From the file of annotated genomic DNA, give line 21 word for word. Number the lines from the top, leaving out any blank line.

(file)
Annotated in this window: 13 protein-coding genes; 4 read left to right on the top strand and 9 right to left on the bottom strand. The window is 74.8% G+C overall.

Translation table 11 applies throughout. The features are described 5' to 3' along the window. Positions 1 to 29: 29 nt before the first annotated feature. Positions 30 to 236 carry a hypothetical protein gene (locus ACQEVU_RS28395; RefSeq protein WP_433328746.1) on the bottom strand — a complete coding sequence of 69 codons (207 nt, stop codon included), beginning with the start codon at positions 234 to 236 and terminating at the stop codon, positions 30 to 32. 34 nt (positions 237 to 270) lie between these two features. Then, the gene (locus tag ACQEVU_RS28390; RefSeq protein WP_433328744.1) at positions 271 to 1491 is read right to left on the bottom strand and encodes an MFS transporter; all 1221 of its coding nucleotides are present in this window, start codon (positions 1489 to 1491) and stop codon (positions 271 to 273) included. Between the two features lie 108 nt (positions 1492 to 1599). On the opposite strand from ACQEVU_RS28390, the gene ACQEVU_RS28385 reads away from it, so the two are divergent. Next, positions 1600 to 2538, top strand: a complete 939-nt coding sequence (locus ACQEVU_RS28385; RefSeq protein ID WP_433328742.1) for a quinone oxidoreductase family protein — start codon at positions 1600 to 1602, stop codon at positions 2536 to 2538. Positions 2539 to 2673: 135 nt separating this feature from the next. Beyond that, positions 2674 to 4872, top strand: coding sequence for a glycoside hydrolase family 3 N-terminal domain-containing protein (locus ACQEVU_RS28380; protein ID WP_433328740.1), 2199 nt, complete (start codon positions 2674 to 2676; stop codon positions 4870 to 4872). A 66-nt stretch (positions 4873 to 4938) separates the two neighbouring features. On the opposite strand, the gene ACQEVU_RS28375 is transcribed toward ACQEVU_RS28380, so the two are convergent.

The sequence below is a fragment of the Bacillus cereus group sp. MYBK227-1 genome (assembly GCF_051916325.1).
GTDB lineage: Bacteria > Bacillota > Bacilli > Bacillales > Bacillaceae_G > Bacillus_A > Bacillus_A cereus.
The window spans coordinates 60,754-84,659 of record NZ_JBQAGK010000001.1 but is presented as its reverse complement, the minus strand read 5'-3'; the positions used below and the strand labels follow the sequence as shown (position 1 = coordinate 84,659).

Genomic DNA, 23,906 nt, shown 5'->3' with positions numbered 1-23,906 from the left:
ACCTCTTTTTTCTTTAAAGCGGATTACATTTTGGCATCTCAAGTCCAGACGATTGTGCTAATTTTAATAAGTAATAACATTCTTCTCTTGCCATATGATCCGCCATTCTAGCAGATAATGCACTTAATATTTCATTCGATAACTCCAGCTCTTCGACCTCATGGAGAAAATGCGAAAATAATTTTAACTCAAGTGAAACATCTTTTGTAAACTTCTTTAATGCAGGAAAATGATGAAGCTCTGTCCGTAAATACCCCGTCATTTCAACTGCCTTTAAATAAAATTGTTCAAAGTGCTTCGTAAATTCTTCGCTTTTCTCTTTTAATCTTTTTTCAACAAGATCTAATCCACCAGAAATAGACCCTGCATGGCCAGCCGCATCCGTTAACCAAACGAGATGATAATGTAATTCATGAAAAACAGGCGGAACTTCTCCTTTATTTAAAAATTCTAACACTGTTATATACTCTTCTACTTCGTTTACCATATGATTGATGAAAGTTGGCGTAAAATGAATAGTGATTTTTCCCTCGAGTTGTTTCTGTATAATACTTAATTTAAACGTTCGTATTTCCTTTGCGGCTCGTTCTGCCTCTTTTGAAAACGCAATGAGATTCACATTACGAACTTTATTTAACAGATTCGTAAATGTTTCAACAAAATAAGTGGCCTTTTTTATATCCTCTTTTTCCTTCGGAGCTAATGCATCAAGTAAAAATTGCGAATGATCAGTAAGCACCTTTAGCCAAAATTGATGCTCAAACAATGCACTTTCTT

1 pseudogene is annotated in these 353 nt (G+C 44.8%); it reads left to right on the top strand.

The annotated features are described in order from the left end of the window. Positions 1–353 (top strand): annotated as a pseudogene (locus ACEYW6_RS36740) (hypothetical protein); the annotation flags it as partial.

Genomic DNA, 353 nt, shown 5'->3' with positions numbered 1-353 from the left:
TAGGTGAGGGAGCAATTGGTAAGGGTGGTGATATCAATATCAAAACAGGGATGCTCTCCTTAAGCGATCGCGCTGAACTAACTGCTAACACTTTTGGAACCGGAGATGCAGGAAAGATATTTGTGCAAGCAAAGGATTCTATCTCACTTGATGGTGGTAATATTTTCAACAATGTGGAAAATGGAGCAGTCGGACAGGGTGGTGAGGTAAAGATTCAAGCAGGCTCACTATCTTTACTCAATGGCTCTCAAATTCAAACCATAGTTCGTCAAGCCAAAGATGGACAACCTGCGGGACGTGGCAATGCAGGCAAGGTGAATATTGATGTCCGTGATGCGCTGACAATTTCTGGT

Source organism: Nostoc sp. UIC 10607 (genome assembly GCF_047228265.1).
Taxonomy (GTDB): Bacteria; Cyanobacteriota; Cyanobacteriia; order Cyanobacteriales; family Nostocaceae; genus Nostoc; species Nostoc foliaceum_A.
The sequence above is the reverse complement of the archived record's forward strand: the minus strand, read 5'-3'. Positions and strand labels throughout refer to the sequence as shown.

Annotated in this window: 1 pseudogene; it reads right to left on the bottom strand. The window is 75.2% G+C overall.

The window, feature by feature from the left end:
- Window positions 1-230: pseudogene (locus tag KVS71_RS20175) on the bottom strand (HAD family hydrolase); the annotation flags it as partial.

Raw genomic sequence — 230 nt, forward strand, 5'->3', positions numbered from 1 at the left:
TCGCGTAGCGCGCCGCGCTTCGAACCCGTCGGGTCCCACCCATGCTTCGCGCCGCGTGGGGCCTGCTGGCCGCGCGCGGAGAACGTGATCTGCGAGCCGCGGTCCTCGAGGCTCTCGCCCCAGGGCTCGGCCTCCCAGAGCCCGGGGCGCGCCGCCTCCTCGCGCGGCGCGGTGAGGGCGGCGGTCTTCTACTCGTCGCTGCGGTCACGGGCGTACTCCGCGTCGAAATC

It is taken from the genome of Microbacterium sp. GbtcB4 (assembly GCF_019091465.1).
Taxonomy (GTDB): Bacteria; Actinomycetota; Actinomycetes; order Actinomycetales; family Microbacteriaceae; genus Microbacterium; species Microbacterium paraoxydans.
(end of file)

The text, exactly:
Taxonomy (GTDB): Bacteria; Actinomycetota; Actinomycetes; order Actinomycetales; family Microbacteriaceae; genus Microbacterium; species Microbacterium paraoxydans.